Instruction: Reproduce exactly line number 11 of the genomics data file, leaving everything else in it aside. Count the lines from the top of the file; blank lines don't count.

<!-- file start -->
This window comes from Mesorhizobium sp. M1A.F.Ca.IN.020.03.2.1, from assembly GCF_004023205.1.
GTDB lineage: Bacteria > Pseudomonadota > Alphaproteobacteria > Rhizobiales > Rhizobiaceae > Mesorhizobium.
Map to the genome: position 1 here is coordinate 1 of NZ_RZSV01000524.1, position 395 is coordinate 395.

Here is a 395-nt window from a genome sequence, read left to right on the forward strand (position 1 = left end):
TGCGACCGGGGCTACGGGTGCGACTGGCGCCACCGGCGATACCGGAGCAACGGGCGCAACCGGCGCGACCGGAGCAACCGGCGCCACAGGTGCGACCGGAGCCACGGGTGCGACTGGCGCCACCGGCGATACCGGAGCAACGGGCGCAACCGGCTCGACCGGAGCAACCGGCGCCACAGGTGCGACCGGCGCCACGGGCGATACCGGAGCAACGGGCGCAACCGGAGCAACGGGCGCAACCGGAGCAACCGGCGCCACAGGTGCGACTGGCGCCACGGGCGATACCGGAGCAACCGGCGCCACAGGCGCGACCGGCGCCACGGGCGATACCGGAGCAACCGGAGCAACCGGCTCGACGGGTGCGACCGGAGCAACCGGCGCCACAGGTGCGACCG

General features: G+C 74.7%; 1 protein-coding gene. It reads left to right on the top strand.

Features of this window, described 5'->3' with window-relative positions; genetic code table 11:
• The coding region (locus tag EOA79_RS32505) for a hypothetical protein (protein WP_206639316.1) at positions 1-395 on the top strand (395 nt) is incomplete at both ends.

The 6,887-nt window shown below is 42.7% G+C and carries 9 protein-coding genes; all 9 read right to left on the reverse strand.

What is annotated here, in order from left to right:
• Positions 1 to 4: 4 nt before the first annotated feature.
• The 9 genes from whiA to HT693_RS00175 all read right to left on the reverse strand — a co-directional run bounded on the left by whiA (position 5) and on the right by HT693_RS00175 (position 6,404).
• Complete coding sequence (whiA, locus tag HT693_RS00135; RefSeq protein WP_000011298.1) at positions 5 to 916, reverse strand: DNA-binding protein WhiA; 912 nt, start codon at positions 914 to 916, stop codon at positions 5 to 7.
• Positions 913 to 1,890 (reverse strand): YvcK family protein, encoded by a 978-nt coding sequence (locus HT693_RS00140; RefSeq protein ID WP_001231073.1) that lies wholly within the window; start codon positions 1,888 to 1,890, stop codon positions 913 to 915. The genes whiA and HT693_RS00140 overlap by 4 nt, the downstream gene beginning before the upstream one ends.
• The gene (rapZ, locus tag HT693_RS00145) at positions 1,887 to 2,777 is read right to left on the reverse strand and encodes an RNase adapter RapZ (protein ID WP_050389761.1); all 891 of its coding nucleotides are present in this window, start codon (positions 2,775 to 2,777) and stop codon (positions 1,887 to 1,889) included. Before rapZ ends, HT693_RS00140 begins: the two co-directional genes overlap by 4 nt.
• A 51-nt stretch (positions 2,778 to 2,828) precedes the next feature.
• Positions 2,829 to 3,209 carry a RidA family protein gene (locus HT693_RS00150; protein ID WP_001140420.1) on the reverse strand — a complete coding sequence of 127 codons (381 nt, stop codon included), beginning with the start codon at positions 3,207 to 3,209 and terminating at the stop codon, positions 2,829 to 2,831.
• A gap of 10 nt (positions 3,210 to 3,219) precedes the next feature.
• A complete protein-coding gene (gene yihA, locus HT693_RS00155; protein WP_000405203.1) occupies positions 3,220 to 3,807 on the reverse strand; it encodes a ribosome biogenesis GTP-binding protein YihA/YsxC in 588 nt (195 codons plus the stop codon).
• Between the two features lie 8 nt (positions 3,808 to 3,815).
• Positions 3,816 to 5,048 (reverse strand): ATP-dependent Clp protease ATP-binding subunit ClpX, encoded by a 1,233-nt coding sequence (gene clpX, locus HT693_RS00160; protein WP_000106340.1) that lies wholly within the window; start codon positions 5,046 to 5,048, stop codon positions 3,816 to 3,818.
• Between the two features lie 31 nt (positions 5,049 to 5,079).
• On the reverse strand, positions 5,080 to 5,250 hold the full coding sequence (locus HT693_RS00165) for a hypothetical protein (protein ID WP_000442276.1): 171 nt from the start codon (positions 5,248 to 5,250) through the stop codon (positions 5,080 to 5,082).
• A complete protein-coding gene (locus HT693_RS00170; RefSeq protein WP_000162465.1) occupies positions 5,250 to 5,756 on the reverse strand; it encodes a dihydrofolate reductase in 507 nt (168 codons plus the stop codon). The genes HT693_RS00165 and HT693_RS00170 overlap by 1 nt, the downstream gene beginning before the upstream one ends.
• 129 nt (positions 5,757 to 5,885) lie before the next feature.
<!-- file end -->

• Positions 1 to 4: 4 nt before the first annotated feature.